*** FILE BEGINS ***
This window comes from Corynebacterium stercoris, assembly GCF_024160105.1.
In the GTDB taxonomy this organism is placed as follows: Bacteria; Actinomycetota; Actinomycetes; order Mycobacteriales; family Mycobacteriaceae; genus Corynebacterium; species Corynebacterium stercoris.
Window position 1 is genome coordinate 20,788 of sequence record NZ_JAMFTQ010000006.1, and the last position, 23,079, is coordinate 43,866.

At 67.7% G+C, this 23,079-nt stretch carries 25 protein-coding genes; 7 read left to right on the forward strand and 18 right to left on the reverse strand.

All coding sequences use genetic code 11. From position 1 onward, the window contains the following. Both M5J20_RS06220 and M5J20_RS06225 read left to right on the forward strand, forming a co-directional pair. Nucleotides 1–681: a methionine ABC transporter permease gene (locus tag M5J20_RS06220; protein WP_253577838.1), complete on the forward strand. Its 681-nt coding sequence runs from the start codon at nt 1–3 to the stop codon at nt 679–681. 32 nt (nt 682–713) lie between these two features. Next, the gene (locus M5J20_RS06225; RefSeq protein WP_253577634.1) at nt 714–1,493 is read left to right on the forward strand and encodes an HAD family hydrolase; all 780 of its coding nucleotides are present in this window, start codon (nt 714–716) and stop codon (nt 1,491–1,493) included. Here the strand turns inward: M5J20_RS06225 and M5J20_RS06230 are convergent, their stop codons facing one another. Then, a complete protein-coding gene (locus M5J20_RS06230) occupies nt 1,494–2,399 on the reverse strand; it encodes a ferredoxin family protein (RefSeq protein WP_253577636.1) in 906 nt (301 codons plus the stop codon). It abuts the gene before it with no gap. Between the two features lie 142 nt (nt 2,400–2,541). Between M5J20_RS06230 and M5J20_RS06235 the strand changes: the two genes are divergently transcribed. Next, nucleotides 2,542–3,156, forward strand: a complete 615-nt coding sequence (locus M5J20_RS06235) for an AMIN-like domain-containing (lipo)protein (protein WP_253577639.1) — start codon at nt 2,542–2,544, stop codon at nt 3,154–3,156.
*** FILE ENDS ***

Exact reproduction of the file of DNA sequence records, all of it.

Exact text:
This window comes from Corynebacterium stercoris, assembly GCF_024160105.1.
In the GTDB taxonomy this organism is placed as follows: Bacteria; Actinomycetota; Actinomycetes; order Mycobacteriales; family Mycobacteriaceae; genus Corynebacterium; species Corynebacterium stercoris.
Window position 1 is genome coordinate 20,788 of sequence record NZ_JAMFTQ010000006.1, and the last position, 23,079, is coordinate 43,866.

At 67.7% G+C, this 23,079-nt stretch carries 25 protein-coding genes; 7 read left to right on the forward strand and 18 right to left on the reverse strand.

All coding sequences use genetic code 11. From position 1 onward, the window contains the following. Both M5J20_RS06220 and M5J20_RS06225 read left to right on the forward strand, forming a co-directional pair. Nucleotides 1–681: a methionine ABC transporter permease gene (locus tag M5J20_RS06220; protein WP_253577838.1), complete on the forward strand. Its 681-nt coding sequence runs from the start codon at nt 1–3 to the stop codon at nt 679–681. 32 nt (nt 682–713) lie between these two features. Next, the gene (locus M5J20_RS06225; RefSeq protein WP_253577634.1) at nt 714–1,493 is read left to right on the forward strand and encodes an HAD family hydrolase; all 780 of its coding nucleotides are present in this window, start codon (nt 714–716) and stop codon (nt 1,491–1,493) included. Here the strand turns inward: M5J20_RS06225 and M5J20_RS06230 are convergent, their stop codons facing one another. Then, a complete protein-coding gene (locus M5J20_RS06230) occupies nt 1,494–2,399 on the reverse strand; it encodes a ferredoxin family protein (RefSeq protein WP_253577636.1) in 906 nt (301 codons plus the stop codon). It abuts the gene before it with no gap. Between the two features lie 142 nt (nt 2,400–2,541). Between M5J20_RS06230 and M5J20_RS06235 the strand changes: the two genes are divergently transcribed. Next, nucleotides 2,542–3,156, forward strand: a complete 615-nt coding sequence (locus M5J20_RS06235) for an AMIN-like domain-containing (lipo)protein (protein WP_253577639.1) — start codon at nt 2,542–2,544, stop codon at nt 3,154–3,156.